BofA Securities Survey Shows Concern for Future FDIBy Sofía Hanna | Wed, 03/17/2021 - 14:22
In 2020, Mexico captured US$29.075 billion in Foreign Direct Investment (FDI), which was 11.7 percent less than in 2019. The most recent BofA Securities survey showed that 40 percent of participants are concerned about the investment that will come to Mexico due to the Mexican government’s decisions.
A previous MBN article mentioned that the Mexican economy was highly dependent on the US’ well-being, with this being an essential factor in its recovery. However, new concerns are now arising from the current government’s decisions and how they could affect the investments that enter the country, as mentioned by El Economista. Nevertheless, according to the World Investment Report, Mexico’s 11.7 percent fall in FDI was moderate compared to other countries. “This shows that, compared to the rest of the world, Mexico had a better performance in attracting FDI during the most adverse year in recent economic history,” as stated in a Forbes article.
Why Is FDI a Matter of Concern?
According to El Economista, global investors are more concerned about the Mexican government’s decisions than about any other factor that could be relevant at the moment. This is evidenced by the monthly survey conducted by Bank of America Securities among global fund managers with portfolios of approximately US$86 billion. There has been a slight change in reasons for concern because of the expectation of a more dynamic vaccination and improvement in growth prospects. However, there is still 40 percent of participants who believe that Mexico will lose investment grade. In the same survey, the results showed that 84 percent of those surveyed consider that the delay in vaccination could hinder regional recovery, a figure that contrasts with the 70 percent who had this same perception the previous month. The survey also shows that most of respondents expect the scenario to at least remain stable for the next six months, as reported by El Universal.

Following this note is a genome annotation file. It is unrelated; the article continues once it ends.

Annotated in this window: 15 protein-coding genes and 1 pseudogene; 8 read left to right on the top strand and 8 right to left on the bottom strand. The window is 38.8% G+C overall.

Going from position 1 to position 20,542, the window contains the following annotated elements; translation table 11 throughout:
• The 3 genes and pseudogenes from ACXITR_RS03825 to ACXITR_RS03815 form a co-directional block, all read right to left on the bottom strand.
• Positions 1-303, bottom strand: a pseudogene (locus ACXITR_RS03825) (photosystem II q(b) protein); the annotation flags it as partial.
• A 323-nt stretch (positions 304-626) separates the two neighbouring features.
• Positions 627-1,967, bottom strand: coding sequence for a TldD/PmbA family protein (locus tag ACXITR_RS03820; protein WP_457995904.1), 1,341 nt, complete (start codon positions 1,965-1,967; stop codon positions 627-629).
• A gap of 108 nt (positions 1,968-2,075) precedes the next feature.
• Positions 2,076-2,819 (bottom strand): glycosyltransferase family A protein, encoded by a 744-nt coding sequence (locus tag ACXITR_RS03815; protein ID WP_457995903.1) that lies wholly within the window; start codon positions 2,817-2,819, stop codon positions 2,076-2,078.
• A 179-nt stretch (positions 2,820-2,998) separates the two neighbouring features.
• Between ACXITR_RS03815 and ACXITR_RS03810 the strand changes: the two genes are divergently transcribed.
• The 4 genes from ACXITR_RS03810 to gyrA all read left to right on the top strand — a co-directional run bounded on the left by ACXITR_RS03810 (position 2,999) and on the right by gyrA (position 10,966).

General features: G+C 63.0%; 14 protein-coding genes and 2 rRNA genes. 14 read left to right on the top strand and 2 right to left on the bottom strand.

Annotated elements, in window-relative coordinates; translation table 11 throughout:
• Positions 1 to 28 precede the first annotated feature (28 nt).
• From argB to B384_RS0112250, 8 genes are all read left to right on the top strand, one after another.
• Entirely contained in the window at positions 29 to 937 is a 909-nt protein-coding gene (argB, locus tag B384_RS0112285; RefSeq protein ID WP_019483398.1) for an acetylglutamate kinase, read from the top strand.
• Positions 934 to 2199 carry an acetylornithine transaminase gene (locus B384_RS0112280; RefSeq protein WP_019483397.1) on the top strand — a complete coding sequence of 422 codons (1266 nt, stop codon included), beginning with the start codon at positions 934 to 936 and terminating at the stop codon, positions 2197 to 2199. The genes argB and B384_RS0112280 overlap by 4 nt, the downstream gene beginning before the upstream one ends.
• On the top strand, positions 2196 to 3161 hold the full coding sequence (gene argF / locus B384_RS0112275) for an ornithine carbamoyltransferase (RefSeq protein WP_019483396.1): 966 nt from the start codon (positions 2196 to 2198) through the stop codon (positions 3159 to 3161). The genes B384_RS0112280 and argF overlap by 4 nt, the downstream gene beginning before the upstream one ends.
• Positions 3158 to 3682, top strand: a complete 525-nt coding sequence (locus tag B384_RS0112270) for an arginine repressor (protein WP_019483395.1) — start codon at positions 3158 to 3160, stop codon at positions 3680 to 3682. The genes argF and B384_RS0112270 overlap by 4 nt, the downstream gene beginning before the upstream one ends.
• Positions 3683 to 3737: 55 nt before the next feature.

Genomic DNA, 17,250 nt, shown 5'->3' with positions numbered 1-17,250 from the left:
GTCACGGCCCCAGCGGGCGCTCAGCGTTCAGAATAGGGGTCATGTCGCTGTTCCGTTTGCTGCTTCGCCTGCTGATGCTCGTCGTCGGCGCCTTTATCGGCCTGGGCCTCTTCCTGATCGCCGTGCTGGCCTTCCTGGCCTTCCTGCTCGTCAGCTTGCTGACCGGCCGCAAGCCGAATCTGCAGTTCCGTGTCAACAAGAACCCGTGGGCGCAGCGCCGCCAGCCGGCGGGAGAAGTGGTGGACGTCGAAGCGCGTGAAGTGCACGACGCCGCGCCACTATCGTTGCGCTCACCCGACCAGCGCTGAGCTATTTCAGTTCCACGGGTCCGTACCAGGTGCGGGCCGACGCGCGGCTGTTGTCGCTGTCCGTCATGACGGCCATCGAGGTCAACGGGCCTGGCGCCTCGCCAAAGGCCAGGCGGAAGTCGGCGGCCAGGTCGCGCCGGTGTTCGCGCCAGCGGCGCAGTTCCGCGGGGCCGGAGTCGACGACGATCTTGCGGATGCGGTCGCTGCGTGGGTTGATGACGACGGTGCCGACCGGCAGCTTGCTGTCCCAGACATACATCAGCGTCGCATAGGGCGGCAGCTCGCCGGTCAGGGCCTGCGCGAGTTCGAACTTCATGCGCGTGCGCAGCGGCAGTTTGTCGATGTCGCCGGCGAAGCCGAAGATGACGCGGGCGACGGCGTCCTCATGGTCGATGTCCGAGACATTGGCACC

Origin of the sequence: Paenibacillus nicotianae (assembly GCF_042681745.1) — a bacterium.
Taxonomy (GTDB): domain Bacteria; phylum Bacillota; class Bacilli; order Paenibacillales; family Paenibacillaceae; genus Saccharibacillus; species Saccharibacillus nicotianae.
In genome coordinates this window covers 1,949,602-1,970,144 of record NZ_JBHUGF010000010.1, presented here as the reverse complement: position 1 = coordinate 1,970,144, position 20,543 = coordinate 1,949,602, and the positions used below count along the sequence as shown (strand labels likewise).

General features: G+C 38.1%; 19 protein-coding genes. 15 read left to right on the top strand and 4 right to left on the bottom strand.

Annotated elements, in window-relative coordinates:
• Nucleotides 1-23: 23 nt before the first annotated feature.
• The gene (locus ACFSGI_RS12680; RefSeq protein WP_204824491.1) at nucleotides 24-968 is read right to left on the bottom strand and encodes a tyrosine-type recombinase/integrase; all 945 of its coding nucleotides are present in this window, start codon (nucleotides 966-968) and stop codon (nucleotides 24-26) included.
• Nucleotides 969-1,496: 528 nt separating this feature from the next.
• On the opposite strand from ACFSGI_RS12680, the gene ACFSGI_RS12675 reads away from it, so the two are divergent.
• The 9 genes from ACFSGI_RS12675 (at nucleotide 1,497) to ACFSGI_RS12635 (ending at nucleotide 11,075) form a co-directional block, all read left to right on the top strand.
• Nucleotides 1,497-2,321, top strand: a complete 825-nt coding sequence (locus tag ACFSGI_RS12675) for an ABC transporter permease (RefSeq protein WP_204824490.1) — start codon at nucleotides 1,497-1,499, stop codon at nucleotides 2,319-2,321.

This is not the first time that decisions from the Mexican government have caused concerns for the future of Mexico’s economy. In a recent MBN article, it was mentioned that there had been many criticisms around López Obrador’s economic recovery strategy and infrastructure projects, from their execution to the cancellation of flagship works. Critics include Valentín Diez Morodo, Chairman of the Board of Directors of Grupo Financiero Citibanamex; Alicia Bárcena, Executive Ministry of the Economic Commission for Latin America and the Caribbean and associations like Moody’s.